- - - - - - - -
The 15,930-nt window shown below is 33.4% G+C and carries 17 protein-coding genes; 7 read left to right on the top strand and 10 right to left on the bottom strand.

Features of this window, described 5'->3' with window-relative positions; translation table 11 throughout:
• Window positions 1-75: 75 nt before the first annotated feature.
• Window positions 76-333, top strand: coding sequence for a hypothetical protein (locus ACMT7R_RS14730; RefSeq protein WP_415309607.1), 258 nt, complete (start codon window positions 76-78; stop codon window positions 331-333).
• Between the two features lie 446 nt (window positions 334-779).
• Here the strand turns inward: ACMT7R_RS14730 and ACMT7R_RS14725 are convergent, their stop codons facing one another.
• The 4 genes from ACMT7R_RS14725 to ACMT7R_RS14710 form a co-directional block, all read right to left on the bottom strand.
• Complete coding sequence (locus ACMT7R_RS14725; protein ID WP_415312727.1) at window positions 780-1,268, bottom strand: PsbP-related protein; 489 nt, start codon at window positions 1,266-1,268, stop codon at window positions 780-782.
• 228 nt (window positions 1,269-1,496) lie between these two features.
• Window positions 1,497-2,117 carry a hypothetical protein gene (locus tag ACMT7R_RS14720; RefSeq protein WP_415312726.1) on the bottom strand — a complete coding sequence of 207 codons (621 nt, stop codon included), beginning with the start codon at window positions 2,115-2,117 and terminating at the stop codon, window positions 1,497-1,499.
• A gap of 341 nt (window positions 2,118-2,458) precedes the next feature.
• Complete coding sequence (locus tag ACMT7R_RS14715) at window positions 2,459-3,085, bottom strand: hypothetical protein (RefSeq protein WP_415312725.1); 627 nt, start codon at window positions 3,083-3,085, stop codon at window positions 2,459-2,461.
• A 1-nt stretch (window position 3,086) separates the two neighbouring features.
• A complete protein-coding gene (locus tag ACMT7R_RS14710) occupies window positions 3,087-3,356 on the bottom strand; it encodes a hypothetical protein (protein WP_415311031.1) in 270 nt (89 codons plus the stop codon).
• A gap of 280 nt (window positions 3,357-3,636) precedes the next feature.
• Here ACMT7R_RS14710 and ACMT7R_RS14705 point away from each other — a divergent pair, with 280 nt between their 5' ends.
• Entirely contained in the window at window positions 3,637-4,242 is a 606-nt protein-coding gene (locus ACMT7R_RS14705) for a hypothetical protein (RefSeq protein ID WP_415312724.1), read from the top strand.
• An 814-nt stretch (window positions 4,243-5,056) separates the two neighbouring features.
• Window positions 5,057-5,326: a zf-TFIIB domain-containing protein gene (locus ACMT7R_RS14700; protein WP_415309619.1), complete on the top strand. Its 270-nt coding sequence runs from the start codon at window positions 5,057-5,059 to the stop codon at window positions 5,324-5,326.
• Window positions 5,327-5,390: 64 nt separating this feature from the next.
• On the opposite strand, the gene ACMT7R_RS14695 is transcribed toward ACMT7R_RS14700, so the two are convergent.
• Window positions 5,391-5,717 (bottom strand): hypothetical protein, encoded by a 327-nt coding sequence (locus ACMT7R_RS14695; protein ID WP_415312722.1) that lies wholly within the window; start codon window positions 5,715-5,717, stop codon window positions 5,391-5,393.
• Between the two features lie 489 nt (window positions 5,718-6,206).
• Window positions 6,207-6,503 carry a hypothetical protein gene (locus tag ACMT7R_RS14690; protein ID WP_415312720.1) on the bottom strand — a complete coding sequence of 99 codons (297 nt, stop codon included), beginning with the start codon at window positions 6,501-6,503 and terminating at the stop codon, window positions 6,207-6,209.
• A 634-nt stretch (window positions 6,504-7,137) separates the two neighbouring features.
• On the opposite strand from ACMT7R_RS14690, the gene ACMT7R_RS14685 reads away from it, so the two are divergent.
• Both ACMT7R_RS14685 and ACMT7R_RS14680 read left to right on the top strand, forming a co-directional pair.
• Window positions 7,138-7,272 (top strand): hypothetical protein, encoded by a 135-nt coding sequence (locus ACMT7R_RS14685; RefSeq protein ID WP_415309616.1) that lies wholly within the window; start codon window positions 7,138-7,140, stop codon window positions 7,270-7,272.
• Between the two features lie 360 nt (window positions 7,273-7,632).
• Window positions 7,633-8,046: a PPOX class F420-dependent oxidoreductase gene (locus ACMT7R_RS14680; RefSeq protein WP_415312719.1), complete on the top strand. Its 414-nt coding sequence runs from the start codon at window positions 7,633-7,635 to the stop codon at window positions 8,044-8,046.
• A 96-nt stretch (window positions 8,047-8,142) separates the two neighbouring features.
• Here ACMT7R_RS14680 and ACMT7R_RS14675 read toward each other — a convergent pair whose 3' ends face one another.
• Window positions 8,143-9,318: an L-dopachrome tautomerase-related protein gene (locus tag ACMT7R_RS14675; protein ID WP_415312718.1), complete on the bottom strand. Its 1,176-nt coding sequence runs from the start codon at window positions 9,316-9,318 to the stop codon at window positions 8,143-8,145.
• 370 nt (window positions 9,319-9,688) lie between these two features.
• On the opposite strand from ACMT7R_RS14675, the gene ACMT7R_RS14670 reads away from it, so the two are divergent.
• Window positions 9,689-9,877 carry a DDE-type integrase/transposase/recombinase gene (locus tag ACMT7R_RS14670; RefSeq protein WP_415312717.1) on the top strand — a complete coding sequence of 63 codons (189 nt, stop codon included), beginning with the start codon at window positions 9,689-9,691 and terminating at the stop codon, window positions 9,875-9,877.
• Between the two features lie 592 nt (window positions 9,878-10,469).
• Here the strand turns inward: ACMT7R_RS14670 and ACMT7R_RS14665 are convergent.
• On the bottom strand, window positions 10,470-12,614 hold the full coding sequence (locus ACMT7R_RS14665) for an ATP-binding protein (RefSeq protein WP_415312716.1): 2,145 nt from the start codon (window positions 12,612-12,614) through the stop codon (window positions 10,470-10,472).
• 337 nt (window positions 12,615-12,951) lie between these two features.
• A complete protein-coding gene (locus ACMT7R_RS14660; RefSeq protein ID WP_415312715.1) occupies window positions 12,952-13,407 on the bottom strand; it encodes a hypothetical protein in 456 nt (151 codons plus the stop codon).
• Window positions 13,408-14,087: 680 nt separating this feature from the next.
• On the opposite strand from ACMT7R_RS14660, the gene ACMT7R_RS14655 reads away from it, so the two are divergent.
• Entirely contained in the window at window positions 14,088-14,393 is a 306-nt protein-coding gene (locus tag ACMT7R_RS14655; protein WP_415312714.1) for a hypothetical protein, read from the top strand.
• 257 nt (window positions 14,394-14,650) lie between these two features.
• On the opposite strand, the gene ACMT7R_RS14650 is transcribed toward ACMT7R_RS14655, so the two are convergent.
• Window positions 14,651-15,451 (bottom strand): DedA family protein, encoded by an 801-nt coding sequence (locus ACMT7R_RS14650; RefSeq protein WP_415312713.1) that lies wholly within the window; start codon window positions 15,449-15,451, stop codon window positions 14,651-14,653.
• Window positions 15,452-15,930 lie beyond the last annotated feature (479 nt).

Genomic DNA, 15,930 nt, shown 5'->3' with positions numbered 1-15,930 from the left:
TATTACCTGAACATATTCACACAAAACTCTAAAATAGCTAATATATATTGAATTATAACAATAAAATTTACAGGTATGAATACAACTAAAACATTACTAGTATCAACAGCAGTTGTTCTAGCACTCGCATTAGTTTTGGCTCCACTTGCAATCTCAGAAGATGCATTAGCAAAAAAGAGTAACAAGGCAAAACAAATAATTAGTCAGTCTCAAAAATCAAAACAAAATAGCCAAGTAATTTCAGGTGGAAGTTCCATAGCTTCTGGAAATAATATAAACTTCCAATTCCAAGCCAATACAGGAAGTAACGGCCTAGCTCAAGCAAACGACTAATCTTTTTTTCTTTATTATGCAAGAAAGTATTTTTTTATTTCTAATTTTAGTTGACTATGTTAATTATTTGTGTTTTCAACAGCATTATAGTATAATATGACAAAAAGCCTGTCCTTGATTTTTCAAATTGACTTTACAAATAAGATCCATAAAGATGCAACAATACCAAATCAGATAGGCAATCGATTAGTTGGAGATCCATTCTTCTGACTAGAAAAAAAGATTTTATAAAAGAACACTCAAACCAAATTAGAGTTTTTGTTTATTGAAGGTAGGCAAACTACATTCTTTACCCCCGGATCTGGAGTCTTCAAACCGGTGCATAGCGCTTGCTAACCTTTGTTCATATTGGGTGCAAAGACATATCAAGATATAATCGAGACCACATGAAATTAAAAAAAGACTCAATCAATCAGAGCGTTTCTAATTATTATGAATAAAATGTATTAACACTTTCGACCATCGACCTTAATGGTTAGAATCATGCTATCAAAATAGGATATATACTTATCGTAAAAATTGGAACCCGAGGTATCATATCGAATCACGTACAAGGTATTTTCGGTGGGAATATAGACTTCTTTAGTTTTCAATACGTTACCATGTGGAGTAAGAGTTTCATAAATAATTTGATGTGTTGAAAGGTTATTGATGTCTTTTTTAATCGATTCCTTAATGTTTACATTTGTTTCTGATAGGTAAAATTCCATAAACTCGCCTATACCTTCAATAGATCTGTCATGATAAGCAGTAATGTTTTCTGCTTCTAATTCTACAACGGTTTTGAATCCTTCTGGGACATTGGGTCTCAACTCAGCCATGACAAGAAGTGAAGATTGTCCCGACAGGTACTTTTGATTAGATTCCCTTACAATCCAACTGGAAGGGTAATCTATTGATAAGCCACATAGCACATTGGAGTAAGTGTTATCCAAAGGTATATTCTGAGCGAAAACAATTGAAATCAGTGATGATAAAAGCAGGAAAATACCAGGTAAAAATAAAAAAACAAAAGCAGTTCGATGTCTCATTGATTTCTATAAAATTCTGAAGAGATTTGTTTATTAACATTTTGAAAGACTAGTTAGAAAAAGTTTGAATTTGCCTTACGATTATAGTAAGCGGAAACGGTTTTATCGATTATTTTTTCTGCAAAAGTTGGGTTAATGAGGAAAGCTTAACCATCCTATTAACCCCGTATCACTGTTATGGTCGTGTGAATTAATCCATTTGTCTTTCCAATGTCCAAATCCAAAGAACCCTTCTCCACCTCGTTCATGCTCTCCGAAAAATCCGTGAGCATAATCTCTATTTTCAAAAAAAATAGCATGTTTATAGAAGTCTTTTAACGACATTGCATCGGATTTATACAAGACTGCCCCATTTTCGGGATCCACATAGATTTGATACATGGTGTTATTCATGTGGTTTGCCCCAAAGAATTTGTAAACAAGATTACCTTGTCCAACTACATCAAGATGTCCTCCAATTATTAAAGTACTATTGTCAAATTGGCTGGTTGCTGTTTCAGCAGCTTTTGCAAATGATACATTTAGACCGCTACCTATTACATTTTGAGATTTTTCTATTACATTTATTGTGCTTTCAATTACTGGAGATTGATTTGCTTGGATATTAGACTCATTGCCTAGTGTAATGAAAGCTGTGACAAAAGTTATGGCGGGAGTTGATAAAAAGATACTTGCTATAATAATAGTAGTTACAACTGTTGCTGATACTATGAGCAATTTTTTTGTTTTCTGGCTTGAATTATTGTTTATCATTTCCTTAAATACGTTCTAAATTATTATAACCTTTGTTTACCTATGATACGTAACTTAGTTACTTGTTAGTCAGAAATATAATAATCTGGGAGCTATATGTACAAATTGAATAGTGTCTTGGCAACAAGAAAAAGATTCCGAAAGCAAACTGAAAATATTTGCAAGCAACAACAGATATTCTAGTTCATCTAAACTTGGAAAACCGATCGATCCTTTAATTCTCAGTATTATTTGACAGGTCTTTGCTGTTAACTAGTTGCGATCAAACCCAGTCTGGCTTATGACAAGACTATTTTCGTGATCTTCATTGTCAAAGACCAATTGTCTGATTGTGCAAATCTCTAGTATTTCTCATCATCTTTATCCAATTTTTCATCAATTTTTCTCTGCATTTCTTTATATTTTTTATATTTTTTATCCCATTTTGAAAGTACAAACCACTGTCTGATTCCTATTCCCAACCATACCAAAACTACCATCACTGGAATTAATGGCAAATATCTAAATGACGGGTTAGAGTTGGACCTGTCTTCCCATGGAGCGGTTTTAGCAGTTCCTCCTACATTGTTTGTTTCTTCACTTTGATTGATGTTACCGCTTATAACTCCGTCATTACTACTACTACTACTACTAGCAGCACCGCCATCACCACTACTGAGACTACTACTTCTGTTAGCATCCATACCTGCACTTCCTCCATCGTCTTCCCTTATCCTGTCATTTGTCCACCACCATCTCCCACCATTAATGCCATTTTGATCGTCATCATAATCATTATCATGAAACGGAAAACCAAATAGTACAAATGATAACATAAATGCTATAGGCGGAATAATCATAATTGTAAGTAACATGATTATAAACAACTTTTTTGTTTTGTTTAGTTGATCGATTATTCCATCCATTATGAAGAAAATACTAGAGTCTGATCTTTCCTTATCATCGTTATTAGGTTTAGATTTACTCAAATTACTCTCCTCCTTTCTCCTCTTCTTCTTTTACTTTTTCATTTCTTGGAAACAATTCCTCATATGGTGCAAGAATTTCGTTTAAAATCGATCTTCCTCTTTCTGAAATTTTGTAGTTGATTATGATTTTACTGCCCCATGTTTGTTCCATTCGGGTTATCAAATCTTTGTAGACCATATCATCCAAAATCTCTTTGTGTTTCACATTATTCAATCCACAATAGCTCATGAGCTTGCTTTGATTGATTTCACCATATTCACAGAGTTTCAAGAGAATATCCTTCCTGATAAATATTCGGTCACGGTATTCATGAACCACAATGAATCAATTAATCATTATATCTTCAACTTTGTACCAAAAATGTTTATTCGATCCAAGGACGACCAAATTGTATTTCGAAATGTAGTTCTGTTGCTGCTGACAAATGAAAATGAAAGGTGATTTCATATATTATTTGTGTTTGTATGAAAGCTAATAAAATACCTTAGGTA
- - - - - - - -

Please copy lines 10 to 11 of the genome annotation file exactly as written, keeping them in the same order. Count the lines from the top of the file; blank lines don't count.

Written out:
• Window positions 1,497-2,117 carry a hypothetical protein gene (locus tag ACMT7R_RS14720; RefSeq protein WP_415312726.1) on the bottom strand — a complete coding sequence of 207 codons (621 nt, stop codon included), beginning with the start codon at window positions 2,115-2,117 and terminating at the stop codon, window positions 1,497-1,499.
• A gap of 341 nt (window positions 2,118-2,458) precedes the next feature.